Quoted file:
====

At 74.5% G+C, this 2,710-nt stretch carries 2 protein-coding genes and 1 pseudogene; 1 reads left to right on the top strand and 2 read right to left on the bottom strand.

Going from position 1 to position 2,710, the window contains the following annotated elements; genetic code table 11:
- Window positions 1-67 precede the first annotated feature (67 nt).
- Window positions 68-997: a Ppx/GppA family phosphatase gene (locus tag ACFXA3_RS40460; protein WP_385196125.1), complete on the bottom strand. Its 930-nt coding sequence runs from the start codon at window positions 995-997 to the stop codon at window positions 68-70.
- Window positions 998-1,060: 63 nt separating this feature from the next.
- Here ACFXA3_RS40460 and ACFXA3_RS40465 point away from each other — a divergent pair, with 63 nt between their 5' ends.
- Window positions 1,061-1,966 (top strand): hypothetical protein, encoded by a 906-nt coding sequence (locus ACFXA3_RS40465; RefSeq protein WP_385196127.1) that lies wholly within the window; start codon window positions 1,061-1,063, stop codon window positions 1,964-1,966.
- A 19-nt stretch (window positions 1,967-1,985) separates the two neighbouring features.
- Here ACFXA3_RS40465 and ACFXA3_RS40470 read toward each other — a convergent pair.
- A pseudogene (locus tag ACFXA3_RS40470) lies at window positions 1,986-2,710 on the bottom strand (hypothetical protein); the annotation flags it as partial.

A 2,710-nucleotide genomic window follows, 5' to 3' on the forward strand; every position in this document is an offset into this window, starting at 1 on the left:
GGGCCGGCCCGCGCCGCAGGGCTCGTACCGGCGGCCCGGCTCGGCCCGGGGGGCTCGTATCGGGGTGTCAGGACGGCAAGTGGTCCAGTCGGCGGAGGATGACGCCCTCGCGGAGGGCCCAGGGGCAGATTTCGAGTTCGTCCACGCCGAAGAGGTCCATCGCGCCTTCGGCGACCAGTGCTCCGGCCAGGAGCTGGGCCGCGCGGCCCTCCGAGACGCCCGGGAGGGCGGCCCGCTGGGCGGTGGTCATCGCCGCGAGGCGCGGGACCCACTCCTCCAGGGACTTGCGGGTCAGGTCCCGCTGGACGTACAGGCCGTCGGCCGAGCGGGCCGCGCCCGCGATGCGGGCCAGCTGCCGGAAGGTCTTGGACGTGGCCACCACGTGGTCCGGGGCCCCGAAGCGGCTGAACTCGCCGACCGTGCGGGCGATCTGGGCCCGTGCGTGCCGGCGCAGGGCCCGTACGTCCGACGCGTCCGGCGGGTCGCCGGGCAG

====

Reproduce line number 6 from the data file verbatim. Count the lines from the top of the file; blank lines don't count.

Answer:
- Here ACFXA3_RS40460 and ACFXA3_RS40465 point away from each other — a divergent pair, with 63 nt between their 5' ends.